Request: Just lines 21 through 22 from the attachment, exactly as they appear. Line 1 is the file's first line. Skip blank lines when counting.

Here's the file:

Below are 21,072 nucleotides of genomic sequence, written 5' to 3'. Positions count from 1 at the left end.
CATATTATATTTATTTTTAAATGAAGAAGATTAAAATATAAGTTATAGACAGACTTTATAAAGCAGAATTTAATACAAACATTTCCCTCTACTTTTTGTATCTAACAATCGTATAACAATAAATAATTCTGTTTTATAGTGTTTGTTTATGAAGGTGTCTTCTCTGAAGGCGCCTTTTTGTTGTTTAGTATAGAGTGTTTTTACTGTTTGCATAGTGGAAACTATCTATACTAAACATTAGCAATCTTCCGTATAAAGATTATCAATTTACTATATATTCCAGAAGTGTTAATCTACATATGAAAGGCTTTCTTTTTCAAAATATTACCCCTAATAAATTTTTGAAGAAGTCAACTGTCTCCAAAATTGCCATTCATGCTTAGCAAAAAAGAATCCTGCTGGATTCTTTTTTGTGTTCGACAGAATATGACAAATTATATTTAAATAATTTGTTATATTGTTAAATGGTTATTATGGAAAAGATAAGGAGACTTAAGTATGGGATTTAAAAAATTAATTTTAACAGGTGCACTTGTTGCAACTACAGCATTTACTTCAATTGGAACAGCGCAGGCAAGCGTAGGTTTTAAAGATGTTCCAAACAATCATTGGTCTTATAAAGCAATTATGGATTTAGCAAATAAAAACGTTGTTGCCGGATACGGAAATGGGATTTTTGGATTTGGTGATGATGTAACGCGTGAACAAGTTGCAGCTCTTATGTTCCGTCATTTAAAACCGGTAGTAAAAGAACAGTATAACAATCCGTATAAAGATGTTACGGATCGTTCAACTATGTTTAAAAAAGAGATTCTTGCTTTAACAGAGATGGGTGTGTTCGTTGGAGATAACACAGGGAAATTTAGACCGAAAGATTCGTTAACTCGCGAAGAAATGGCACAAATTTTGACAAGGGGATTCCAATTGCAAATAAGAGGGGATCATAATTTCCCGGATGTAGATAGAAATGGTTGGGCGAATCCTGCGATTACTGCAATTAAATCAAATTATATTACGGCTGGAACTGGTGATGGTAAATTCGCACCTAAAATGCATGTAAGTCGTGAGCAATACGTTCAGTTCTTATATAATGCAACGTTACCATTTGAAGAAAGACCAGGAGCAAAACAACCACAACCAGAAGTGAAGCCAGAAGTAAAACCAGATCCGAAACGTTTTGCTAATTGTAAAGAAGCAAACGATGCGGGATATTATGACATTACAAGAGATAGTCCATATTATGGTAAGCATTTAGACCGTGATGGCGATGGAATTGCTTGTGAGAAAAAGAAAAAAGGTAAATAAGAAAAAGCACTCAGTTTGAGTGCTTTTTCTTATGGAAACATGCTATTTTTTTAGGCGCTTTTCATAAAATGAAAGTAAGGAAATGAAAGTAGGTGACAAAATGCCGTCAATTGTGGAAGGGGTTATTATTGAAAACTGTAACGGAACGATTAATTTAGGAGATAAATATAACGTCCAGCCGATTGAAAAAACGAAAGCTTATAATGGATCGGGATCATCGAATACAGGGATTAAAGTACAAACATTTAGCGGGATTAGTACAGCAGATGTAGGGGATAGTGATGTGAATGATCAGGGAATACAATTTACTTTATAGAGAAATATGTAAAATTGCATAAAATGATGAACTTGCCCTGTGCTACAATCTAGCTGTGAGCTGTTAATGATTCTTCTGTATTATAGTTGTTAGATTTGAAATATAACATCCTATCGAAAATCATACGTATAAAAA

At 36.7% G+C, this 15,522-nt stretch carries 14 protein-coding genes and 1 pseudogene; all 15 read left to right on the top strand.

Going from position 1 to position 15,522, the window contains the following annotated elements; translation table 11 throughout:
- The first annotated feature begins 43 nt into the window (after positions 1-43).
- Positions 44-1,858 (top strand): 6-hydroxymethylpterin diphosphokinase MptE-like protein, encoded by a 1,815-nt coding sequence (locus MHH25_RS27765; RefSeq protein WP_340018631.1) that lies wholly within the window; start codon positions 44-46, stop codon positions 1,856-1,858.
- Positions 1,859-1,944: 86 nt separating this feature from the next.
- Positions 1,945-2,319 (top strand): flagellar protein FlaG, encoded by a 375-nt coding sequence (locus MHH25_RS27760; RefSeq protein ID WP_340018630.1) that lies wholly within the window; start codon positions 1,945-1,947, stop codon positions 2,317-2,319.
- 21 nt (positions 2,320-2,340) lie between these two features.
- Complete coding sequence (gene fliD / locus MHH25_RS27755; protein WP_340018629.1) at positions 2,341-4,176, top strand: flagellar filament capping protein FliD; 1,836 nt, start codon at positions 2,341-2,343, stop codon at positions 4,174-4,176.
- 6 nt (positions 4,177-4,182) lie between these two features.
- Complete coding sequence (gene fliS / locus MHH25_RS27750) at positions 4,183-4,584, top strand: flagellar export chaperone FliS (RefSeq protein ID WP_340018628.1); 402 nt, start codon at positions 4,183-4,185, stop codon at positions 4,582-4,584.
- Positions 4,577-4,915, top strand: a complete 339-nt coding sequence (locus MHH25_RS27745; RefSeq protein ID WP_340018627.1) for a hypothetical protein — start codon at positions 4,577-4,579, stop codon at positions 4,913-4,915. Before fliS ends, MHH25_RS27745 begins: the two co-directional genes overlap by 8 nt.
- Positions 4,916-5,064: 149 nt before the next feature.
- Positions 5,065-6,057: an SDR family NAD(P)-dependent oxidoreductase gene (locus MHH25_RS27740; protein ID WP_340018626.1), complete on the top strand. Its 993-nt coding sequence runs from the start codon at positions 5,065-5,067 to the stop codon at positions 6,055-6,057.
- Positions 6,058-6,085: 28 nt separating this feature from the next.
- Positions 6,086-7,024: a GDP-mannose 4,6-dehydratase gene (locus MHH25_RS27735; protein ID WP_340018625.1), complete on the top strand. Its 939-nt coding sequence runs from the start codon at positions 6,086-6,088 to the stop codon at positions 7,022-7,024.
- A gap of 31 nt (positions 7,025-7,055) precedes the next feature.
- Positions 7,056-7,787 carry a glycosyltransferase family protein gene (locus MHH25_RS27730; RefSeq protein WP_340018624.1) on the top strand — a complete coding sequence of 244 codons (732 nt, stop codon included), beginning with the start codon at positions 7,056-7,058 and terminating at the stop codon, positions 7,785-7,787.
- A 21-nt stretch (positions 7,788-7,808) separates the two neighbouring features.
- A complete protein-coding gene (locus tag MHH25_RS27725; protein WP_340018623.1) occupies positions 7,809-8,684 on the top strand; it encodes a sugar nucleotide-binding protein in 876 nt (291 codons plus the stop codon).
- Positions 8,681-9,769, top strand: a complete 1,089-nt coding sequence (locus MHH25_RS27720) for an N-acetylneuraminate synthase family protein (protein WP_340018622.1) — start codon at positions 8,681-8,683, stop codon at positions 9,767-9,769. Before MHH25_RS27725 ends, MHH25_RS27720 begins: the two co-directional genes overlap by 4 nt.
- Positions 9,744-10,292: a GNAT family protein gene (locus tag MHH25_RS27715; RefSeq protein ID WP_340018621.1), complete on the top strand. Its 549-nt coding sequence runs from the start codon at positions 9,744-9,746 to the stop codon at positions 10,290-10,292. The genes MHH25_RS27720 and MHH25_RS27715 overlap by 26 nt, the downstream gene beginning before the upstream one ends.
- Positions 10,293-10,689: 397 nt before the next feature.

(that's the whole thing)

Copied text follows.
- A complete protein-coding gene (locus tag MHH25_RS27725; protein WP_340018623.1) occupies positions 7,809-8,684 on the top strand; it encodes a sugar nucleotide-binding protein in 876 nt (291 codons plus the stop codon).
- Positions 8,681-9,769, top strand: a complete 1,089-nt coding sequence (locus MHH25_RS27720) for an N-acetylneuraminate synthase family protein (protein WP_340018622.1) — start codon at positions 8,681-8,683, stop codon at positions 9,767-9,769. Before MHH25_RS27725 ends, MHH25_RS27720 begins: the two co-directional genes overlap by 4 nt.